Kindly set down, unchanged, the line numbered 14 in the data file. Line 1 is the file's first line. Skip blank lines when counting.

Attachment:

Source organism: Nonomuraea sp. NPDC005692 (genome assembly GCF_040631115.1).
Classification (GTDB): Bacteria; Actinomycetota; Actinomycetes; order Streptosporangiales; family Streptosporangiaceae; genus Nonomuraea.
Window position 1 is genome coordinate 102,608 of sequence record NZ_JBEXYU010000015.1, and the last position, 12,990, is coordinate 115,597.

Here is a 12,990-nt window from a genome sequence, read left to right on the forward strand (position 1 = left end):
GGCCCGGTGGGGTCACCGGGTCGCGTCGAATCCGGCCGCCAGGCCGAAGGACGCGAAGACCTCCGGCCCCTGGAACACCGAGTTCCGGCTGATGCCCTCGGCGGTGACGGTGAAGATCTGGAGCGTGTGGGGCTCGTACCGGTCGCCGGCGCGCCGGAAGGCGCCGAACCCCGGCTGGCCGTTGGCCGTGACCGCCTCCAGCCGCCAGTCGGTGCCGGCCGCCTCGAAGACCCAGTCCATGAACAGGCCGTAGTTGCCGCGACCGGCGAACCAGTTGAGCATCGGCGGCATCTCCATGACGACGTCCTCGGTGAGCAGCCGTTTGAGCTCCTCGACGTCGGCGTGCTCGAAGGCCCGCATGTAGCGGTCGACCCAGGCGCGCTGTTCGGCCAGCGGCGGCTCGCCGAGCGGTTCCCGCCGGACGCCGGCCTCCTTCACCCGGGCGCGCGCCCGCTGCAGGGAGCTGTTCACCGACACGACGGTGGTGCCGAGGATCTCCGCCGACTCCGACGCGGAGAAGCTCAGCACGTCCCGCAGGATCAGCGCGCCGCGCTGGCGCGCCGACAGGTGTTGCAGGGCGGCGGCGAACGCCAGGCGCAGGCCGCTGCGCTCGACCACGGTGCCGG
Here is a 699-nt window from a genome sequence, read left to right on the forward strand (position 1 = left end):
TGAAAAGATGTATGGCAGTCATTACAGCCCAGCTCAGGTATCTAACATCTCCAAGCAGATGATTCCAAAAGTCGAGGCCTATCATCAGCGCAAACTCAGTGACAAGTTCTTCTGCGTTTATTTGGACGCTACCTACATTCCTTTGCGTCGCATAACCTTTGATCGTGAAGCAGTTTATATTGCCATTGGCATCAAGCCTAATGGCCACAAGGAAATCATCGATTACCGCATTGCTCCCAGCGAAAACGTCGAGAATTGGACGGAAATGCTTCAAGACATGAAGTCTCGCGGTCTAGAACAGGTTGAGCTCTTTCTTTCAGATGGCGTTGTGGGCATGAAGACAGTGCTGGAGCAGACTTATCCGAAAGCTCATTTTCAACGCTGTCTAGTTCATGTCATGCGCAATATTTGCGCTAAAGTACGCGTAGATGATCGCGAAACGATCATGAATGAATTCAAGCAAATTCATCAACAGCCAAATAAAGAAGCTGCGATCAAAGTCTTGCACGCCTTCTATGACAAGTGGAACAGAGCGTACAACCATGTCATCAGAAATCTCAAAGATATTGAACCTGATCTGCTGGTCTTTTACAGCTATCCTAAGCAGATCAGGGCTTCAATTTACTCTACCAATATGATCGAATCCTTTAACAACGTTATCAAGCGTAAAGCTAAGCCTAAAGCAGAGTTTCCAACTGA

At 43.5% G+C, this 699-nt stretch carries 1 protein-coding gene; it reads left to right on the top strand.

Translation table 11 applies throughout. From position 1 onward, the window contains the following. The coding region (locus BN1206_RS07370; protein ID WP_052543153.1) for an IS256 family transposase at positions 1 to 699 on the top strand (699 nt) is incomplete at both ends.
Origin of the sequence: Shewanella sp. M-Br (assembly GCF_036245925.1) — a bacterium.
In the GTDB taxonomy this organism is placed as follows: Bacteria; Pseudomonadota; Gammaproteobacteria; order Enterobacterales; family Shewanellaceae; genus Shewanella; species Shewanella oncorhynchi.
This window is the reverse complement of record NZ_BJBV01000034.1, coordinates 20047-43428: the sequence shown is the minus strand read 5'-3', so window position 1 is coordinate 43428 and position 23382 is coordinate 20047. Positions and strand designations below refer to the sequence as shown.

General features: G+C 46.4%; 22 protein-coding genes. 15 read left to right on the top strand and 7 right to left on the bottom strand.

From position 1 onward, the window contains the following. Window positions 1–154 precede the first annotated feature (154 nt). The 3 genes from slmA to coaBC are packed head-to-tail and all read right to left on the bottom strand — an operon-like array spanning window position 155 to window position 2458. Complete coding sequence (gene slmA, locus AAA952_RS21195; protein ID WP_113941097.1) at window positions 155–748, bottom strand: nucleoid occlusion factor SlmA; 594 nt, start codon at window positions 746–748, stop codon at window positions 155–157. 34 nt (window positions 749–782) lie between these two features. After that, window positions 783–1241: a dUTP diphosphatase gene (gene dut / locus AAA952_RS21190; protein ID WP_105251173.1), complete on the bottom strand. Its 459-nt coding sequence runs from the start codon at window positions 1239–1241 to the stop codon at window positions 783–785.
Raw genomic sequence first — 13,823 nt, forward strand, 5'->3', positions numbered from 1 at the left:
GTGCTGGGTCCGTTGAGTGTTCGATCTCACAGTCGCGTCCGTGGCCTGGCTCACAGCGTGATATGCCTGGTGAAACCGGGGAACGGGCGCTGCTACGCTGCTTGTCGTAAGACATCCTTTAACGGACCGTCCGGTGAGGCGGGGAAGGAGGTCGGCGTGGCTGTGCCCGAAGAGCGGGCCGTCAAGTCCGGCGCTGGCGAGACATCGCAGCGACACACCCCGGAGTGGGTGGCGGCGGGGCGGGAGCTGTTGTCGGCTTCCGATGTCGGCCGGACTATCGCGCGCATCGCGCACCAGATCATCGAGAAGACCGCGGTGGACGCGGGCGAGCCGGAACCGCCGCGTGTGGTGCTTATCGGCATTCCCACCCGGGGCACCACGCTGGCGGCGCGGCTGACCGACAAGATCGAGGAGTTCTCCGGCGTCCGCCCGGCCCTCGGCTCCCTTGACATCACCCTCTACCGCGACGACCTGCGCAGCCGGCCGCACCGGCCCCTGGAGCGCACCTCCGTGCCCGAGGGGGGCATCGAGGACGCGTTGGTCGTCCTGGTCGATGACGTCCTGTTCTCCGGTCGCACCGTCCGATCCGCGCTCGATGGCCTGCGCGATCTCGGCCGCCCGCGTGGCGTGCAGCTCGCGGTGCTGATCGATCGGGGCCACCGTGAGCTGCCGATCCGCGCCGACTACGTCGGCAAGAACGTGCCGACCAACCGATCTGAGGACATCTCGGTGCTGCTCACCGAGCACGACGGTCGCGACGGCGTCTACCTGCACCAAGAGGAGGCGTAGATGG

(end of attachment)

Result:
From position 1 onward, the window contains the following. Window positions 1–154 precede the first annotated feature (154 nt). The 3 genes from slmA to coaBC are packed head-to-tail and all read right to left on the bottom strand — an operon-like array spanning window position 155 to window position 2458. Complete coding sequence (gene slmA, locus AAA952_RS21195; protein ID WP_113941097.1) at window positions 155–748, bottom strand: nucleoid occlusion factor SlmA; 594 nt, start codon at window positions 746–748, stop codon at window positions 155–157. 34 nt (window positions 749–782) lie between these two features. After that, window positions 783–1241: a dUTP diphosphatase gene (gene dut / locus AAA952_RS21190; protein ID WP_105251173.1), complete on the bottom strand. Its 459-nt coding sequence runs from the start codon at window positions 1239–1241 to the stop codon at window positions 783–785.